Somebody once said: “Farmers are the gardeners of the world.” I can’t agree more. Today they’ve prepared us a stunning bouquet of vineyards, canola fields and 50 shades of green. The setting is picture perfect. Colour, light, clouds … God is not a DJ. He’s a DP (director of photography). My smart phone goes into overdrive. Every snapshot is a painting.
The peloton is in a cheerful mood. After two 30 km marches, today's 20 feels like picnic. Although most pilgrims prefer to walk in solitude, there’s tons of catching up at every cafe along the road. ‘Et alors, les pieds?’ ‘Pies?’ ‘En, de voeten?’ Everybody asks about my blisters in every possible language. Much better, thank you so much. We photograph our way to Santo Domingo de la Calzada, another hidden marvel reserved for pilgrims. The medieval town is named after Saint Dominic de la Calzada, the local Bob the Builder. In the 11th century he constructed a bridge, hospital and hotel for pilgrims. His building-frenzy made him the patron Saint of civil engineers.
Once I reach the city gates, I’m faced with a dilemma. Do I go mega or musty? The freshly renovated Casa del Santo is one of the best hostels along the Camino. But I really had my share of mega-snoring-factories. I prefer to choose the lesser evil: the rustic Albergue of the Cistercian monastery. The hostel is a series of small, musty rooms with 3 to 4 beds. When I arrive into my room, a girl is lying in an awkward yoga position, with her legs behind her ears. “Eh … hello there.” Her boyfriend gives me a nasty stare. He clearly fancies a little group exercise, so I politely leave the lovebirds alone. Namaste.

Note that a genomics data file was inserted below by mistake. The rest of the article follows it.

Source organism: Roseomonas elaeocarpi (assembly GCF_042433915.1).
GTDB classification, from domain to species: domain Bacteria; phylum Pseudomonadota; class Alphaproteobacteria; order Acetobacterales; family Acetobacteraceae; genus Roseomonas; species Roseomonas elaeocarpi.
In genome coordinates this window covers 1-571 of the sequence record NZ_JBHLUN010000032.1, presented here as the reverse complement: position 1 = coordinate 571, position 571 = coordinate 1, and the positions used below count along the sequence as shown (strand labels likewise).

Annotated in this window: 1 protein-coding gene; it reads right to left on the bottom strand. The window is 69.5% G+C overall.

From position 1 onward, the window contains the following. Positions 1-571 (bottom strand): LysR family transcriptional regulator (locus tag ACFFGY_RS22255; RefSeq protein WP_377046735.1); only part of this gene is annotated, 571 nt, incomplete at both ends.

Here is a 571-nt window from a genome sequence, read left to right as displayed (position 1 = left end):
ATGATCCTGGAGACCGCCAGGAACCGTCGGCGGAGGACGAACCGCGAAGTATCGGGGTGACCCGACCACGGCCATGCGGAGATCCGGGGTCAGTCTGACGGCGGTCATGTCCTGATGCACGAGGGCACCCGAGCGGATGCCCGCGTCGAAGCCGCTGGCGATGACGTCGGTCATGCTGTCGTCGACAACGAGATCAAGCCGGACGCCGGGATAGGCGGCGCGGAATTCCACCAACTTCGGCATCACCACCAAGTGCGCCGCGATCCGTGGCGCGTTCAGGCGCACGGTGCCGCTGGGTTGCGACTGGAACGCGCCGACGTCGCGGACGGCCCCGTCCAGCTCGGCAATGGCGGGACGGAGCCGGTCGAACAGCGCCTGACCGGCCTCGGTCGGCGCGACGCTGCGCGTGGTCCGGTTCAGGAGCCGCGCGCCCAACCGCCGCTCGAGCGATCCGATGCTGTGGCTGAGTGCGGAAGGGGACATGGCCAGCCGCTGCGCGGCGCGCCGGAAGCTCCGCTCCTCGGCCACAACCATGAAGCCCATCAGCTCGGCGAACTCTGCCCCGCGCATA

Santo Domingo de la Calzada is a labyrinth of medieval streets, charming squares and grand monuments. The cathedral of Saint Dominic is the jewel of the crown. You’ll immediately notice the freestanding tower. This is actually tower number 4. The 3 before all vanished. The first tower was destroyed by lightning in 1450. Its replacement collapsed in the 18th century. Number 3 was so unstable, it had to be dismantled one year after its construction in 1760. This trial and error was getting out of control. Something had to change. Architect Martin de Beratua wisely moved to more solid grounds, 8 meters away from the cathedral. The final tower is 69 meters tall and a copycat of the twin towers of Santa Maria la Redonda in Logroño.
You don’t enter the cathedral through the 18th century portico, but via the cloister on the north side, now housing the cathedral museum. The star exhibit is an ‘Annunciation’ by Joos van Cleve, an artist caught between two worlds. The porcelain faces, refined garments and sharp perspective are old school Flemish. While the symmetric composition and roman arch in the background announce the Renaissance. The rest of the museum is mostly filled with Gothic polychromic sculptures. Freaky stuff. I quickly walk into the actual church.